Tuesday, April 7, 2009 | Categories: Episodes
Its Tuesday, April 7th.
Iran says it would consider participating in a global nuclear fuel bank designed to keep uranium enrichment under strict control.
Currently, Iran says it's especially interested if U.S. style banking regulations are applied to the nuke bank.
This is The Current.
Cameras at Crime Scenes - Photographer
This past Sunday, newspaper photographer Jason Payne arrived at a crime scene in Vancouver and began taking pictures. A Vancouver Police officer had shot a man who was allegedly driving a stolen vehicle.
But after Jason Payne had snapped a few shots, an officer approached him and seized his camera. It was later returned. And a spokesperson with the Vancouver Police Department has since apologized for the incident. It's not the first time something like this has happened. Two weeks ago, the Vancouver Police seized a cell-phone belonging to a witness who says he digitally recorded a fatal police shooting. The witness says the cell phone was returned, but without the footage he had shot.
The Vancouver Police have raised questions about the witness' version of events -- including whether the video ever existed. But civil liberties advocates say they're getting increasingly concerned about how the Vancouver Police deal with situations where people photograph them in action. Jason Payne is a news photographer with the Vancouver Province newspaper and he was in Vancouver.
Cameras at Crime Scenes - Police Confiscation
The Vancouver Police Department has issued a statement saying that it is not the department's policy to take cameras or video equipment from the media. And Constable Janna McGuinness, a spokesperson for the department, addressed the issue at a press conference yesterday. We aired a clip.
Civil liberties advocates say they're hearing a lot of stories and allegations about police seizing cellphones containing photographs and video footage. David Eby is a lawyer and the Acting Executive Director of the British Columbia Civil Liberties Association. He was in our Vancouver studio.
Drugs & Banks - United Nations
As the extent of the global financial crisis became clear last fall. One of the biggest problems facing the world's banks was a lack of paper money, actual cash as opposed to investments or assets. All over the world, banks were scrambling to find sources of hard currency.
And according to the United Nations' Office on Drugs and Crime, some of the money that some banks ended up with came from the illegal drug trade. And the world's drug cartels are finding that a global economic crisis is a great time for them to do business.
Drugs & Banks - Blum
The economic crisis may have made it easier for drug money to infiltrate the global banking system. But according to Jack Blum, this is hardly the first time it has happened. He's a lawyer and a leading authority on economic crime.
In the late 1980's he was the chief investigator for U.S. Senator John Kerry's Foreign Relations subcommittee. It was his investigation that helped bring down the notorious Bank of Credit and Commerce International, a bank involved in fraud in the billions of dollars, money laundering world-wide as well as evading any form of government regulation. Jack Blum was in Washington, DC.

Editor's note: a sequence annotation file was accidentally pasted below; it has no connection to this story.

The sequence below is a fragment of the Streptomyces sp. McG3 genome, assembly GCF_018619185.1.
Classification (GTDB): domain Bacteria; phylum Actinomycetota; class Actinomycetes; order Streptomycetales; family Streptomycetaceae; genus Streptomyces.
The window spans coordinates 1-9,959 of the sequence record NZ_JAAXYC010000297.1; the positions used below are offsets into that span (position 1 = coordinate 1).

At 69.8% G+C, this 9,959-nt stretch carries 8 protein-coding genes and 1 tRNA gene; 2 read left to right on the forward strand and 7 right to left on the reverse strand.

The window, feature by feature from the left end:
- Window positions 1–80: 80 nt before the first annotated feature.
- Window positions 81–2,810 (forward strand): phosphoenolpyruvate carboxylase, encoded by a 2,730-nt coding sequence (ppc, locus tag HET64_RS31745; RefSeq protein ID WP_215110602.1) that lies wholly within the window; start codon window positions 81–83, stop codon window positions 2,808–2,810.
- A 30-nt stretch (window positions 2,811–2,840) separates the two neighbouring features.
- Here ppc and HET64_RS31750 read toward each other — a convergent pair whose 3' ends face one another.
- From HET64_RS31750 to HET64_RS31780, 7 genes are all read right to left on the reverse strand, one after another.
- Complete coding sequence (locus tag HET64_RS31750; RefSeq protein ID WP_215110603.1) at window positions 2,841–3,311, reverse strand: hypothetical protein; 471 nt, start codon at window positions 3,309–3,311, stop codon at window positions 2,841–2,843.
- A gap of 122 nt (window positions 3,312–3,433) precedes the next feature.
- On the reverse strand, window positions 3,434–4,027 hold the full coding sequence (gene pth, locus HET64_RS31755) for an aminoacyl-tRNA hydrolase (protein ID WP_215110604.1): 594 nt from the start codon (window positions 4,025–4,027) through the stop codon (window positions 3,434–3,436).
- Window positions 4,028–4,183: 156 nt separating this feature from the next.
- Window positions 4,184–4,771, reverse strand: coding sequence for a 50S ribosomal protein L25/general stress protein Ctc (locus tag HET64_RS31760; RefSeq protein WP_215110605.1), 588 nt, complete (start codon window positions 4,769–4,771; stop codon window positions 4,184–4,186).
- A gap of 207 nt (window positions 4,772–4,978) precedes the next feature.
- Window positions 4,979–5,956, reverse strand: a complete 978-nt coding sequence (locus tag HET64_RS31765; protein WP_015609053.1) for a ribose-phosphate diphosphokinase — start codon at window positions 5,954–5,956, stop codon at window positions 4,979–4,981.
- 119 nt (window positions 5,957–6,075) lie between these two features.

Later this week on The Current, we'll revisit the story of Abousfian Abdelrazik. He's a Canadian, originally from Sudan and he's been stranded in Sudan for the last six years. He was accused of supporting Al Qaida and jailed twice, picked up according to Canadian documents at the behest of Canada.
Both the RCMP and CSIS have cleared him of any criminal wrong-doing but despite that the government insists that Mr. Abdelrazik is a security risk and will not give him a passport to fly home. He's been sleeping on a cot at the Canadian Embassy in Khartoum the last 11 months. His story has inspired comparisons to Franz Kafka's novel The Trial.
Later this week on The Current, we will look at Abousfian Abdelrazik's case through the lens of Kafka.
Decriminalizing Incest - German Law
We started this segment with a clip of Pierre Trudea back when he was Justice Minister in 1967, making the argument that there is "No place for the State in the bedrooms of the Nation."
Since then, the Criminal Code has largely stayed out of Canadians' bedrooms ... except for a few things, incest being the most prominent. However, consensual incest amoung adults is not a crime in France, Spain, Portugal or the Netherlands. In Norway, siblings are permitted to marry. Romania is now considering following its EU cousins on this.
The very idea of decriminalizing incest among adults probably shocks a lot of sensibilities. But for others, it's just the logical extension of the principle Pierre Trudeau presented back in 1967. Joachim Renzikowski is a criminal law professor at Halle University in Germany. He helped draft an appeal to the European Court on behalf of a brother and sister in Germany who were given jail time for their incestuous marriage. Joachim Renzikowski was in Tubingen, Germany.
Decriminalizing Incest - Ethical Debate
The question of what role our laws should play in defining and enforcing our social mores is one that has preoccupied philosophers and ethicists alike for centuries.
For their thoughts, we were joined by Margaret Somerville. She's the founding director of the McGill Centre for Medicine, Ethics and Law and she was in Montreal. And Graham Mayeda is an Associate Professor of Law at the University of Ottawa. He was in Ottawa.